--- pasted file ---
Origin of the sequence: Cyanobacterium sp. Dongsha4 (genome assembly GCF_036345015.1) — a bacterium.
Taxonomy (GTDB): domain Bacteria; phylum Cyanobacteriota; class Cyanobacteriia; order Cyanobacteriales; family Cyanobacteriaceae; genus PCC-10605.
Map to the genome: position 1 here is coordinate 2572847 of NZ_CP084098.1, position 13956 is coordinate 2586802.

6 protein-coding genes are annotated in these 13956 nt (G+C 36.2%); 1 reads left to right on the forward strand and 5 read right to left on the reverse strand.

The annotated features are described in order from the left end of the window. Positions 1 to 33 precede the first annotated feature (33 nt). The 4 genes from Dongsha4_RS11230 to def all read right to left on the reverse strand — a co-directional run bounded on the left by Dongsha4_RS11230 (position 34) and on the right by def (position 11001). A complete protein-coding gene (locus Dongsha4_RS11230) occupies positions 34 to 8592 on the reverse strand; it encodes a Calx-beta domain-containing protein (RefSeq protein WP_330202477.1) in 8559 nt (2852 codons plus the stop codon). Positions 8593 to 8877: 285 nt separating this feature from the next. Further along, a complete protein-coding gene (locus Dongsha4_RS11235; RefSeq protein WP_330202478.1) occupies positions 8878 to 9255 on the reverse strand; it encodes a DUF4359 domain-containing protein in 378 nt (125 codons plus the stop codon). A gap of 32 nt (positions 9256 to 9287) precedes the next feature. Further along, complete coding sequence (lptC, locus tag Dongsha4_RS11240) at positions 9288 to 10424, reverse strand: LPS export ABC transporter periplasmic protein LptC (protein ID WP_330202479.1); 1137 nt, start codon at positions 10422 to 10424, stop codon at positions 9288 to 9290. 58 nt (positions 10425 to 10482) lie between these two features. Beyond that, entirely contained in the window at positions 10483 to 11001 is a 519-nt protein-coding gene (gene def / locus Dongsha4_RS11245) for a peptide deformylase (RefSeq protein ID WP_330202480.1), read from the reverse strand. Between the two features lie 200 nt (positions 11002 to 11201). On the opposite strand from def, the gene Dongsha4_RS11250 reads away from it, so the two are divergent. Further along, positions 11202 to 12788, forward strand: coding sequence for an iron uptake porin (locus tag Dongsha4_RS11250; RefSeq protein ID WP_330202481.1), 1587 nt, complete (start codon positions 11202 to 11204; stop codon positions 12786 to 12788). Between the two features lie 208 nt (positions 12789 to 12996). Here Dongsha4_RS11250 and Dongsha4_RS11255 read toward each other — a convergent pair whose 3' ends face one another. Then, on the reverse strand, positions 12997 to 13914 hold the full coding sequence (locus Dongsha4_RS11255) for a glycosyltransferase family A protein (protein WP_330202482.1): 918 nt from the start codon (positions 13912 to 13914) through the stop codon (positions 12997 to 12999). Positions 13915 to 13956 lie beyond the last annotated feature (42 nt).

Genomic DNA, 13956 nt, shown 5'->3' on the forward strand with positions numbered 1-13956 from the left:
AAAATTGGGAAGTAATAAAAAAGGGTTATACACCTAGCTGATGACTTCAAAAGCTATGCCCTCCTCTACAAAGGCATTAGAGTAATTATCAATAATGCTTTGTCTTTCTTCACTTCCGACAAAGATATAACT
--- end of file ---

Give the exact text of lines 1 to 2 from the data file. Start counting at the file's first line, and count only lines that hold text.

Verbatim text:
Origin of the sequence: Cyanobacterium sp. Dongsha4 (genome assembly GCF_036345015.1) — a bacterium.
Taxonomy (GTDB): domain Bacteria; phylum Cyanobacteriota; class Cyanobacteriia; order Cyanobacteriales; family Cyanobacteriaceae; genus PCC-10605.